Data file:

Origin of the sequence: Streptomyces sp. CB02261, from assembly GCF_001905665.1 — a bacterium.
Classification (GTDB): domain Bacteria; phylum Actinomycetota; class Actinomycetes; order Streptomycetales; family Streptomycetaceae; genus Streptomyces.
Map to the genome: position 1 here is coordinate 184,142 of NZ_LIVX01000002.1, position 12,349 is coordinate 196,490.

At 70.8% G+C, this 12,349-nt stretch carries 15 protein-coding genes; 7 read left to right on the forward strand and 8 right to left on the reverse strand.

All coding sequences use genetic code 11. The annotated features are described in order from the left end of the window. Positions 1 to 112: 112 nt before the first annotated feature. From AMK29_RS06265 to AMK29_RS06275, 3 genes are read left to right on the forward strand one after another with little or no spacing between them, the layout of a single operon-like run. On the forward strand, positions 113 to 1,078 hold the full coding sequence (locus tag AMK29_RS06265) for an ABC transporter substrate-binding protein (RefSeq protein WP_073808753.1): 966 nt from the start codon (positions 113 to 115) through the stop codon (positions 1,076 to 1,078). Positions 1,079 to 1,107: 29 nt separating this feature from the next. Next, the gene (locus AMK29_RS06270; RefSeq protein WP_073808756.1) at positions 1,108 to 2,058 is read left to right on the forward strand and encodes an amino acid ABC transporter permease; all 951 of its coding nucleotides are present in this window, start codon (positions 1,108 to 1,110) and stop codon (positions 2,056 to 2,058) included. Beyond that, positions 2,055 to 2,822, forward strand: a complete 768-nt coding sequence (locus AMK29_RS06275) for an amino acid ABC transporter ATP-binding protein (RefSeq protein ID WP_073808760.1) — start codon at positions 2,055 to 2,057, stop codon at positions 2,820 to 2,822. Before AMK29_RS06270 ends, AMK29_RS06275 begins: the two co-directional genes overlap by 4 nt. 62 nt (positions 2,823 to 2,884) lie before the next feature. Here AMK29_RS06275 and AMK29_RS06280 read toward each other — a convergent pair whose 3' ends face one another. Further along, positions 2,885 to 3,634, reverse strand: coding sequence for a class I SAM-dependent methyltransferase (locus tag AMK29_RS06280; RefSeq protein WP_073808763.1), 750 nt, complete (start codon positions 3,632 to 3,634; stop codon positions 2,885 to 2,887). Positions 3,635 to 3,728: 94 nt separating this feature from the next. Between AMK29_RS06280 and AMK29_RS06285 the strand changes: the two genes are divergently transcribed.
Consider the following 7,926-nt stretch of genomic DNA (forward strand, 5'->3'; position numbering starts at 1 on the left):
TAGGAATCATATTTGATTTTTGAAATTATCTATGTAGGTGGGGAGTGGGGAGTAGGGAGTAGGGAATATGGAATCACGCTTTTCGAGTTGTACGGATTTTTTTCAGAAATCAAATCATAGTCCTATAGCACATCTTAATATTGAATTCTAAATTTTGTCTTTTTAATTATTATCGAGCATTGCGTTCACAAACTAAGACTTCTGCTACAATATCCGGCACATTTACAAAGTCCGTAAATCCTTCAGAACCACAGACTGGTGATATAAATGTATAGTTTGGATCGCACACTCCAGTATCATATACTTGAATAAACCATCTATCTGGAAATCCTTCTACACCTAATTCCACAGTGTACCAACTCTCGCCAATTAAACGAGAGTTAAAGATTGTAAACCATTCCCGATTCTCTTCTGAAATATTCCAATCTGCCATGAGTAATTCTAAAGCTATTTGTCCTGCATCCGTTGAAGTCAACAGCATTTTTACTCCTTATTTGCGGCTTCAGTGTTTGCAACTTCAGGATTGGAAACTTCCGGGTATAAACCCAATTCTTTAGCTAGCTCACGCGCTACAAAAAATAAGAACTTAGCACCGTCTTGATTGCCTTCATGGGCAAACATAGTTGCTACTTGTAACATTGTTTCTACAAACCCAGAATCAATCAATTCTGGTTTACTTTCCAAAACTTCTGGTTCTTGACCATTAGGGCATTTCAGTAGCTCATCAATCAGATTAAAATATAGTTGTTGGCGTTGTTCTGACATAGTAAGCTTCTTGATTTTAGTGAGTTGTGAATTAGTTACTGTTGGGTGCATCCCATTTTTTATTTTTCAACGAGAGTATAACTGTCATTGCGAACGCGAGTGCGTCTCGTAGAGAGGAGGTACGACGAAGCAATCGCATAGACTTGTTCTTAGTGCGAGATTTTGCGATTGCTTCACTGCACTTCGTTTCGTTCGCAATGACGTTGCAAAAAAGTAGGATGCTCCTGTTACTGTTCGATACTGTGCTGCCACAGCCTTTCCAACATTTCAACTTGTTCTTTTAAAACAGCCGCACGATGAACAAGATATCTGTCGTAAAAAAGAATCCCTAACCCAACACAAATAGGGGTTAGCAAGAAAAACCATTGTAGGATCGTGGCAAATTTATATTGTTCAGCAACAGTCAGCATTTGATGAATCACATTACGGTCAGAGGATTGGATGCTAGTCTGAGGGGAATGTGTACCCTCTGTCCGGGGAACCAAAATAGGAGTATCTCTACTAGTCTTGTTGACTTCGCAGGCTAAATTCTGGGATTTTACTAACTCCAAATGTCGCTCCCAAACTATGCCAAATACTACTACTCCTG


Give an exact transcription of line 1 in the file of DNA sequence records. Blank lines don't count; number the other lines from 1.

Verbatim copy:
Origin of the sequence: Streptomyces sp. CB02261, from assembly GCF_001905665.1 — a bacterium.